Meanwhile, following Fatah’s defeat by Hamas at recent elections in Bir Zeit University in the West Bank, elections have been called off at two further Fatah controlled West Bank universities, with the universities citing unspecified technical reasons.

French Arafat probe winds up

On May 6, France officially closed its investigation into the death of Yasser Arafat. The announcement followed March reports that French experts re-examining the evidence had confirmed their earlier conclusion that Arafat’s death was not the result of poisoning.

The case has now been forwarded to the prosecutor, who has three months to dismiss the case or forward it to a court. The former is the widely expected outcome given the findings in March.

Lawyers representing Arafat’s widow Suha denounced the announcement and vowed to fight the decision to end the probe.

Israel reveals Hezbollah infiltration of Lebanese villages

Maps and aerial photography provided to the New York Times by Israeli military officials illustrate that Hezbollah has moved most of its military infrastructure into civilian Shi’ite villages of southern Lebanon and around their perimeters. Israel says this amounts to using the civilians as human shields.

The Israeli military says that in the village of Shaqra alone, with a population of about 4,000, it has identified about 400 military sites and facilities belonging to Hezbollah, including nine arms depots, five rocket-launching sites, four infantry positions, three underground tunnels, three antitank positions and a command post.

Israeli military officials and experts have warned that Hezbollah has significantly built up its firepower to about 100,000 rockets and missiles. Most are short-range Katyusha-type rockets, it says, but the arsenal also includes thousands of medium-range missiles that could reach Tel Aviv.

A badly-overstretched Hezbollah may also be resorting to using child soldiers to compensate for growing losses in Syria. Mashhur Fahd Shamseddine was reportedly only 15 years old when he was killed on “jihadist duty” in Syria on 26 April.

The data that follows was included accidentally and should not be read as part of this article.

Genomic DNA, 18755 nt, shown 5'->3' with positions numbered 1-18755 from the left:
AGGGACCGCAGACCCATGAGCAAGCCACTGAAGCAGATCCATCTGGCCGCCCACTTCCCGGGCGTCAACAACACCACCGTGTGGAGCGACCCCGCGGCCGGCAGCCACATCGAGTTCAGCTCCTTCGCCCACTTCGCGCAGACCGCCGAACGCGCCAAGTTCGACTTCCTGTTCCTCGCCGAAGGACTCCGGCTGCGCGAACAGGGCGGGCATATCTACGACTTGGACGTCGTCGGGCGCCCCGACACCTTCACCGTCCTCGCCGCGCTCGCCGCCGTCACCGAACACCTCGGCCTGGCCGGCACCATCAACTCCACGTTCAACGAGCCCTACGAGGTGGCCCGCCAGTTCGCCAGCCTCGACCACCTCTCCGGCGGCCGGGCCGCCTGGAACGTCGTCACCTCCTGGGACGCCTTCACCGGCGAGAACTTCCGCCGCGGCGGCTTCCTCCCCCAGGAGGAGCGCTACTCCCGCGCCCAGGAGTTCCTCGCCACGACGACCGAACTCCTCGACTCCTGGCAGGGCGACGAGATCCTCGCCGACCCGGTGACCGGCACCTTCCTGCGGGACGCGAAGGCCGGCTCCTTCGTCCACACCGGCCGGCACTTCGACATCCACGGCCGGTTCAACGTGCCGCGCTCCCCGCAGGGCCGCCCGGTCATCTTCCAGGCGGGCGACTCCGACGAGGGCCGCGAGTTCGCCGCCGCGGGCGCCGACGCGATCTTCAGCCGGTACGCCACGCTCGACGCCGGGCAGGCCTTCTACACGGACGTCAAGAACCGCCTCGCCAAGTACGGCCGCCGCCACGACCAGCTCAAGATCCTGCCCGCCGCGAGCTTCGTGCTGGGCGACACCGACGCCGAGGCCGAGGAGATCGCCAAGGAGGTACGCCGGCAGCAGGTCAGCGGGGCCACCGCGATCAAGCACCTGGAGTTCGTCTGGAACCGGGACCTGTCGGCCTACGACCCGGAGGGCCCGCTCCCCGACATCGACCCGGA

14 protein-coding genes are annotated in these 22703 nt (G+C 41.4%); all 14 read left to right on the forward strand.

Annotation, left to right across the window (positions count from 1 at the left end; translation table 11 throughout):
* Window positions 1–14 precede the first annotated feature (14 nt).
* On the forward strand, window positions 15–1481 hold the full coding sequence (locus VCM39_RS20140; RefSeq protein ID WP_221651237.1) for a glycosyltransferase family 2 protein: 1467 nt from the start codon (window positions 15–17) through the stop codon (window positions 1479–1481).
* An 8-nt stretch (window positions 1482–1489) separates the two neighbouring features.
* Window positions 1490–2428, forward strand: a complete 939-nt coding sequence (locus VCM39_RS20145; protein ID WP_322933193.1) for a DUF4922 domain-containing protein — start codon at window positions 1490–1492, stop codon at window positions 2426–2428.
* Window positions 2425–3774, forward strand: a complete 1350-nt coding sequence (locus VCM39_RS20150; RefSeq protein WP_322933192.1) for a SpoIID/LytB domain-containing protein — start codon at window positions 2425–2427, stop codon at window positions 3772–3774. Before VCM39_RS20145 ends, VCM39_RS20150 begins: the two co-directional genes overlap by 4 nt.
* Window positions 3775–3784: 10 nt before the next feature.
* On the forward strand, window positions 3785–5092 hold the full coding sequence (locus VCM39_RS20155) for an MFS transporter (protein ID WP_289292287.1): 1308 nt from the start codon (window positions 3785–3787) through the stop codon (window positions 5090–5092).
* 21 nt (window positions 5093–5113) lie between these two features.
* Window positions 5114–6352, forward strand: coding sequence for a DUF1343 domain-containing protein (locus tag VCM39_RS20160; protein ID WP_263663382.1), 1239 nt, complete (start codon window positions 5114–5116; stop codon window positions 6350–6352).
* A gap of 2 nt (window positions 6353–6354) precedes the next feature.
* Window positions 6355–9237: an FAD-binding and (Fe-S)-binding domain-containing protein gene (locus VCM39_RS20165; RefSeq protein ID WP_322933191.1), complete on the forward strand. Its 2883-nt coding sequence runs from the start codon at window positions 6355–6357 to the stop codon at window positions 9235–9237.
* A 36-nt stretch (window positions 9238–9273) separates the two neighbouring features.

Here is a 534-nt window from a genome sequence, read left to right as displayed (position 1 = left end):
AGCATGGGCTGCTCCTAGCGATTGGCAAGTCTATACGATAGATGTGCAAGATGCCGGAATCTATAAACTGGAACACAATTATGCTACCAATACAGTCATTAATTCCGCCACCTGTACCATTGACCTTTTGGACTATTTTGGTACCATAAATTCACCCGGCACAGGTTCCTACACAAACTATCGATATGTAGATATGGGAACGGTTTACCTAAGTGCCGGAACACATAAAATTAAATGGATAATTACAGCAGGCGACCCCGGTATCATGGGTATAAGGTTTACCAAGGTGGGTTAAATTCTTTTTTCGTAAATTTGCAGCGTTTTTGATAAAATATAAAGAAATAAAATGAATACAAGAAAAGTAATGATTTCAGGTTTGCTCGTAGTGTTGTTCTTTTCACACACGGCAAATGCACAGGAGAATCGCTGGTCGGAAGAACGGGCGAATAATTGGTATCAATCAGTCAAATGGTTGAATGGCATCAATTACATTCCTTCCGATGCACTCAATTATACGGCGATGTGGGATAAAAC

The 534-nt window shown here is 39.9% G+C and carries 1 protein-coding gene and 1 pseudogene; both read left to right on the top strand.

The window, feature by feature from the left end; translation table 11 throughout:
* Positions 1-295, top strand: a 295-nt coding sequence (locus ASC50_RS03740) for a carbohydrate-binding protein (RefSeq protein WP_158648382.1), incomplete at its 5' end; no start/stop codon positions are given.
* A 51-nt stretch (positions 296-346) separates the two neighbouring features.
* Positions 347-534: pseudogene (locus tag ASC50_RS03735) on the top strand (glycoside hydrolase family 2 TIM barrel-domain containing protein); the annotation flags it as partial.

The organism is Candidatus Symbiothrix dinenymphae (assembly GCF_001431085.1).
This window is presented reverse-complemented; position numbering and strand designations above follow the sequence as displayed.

Israel restrained settlement construction during peace talks

David Makovsky, who was a member of US Secretary of State John Kerry’s negotiating team during the nine months of Israeli-Palestinian negotiations that ended in 2014, has confirmed that Israel instituted an unofficial policy of restraining construction in settlements while the talks were in progress. Makovsky said that Israel was more “geographically cautious” with settlement announcements during the negotiating period than many realise. This caution was not stated publicly but was the policy, he indicated.

During the nine months of the negotiations, 62% of Israel’s publicly announced tenders for housing beyond the Green Line were for the 1.9% of West Bank land that PA President Mahmoud Abbas had previously agreed could remain in Israel’s hands in exchange for land swaps, Makovksy revealed, while many others were in the larger settlements blocs that most peace proposals would see Israel retaining.

Israel Aids Nepal

In the wake of the devastating earthquake in Nepal on April 25, which killed more than 7,000 people, Israel sent 260 aid workers to Nepal, including 40 doctors as well as nurses, search and rescue specialists and material to set up a 60-bed mobile field hospital. During its 10 days of operation, the hospital treated 1,427 victims of the earthquake, performed 90 life-saving surgeries, and oversaw the birth of eight babies. Mobile Israeli medical teams were also reportedly sent to remote villages.

Reports said the Israeli aid contingent was the second largest after India, and was also one of the quickest to arrive in the country following the disaster.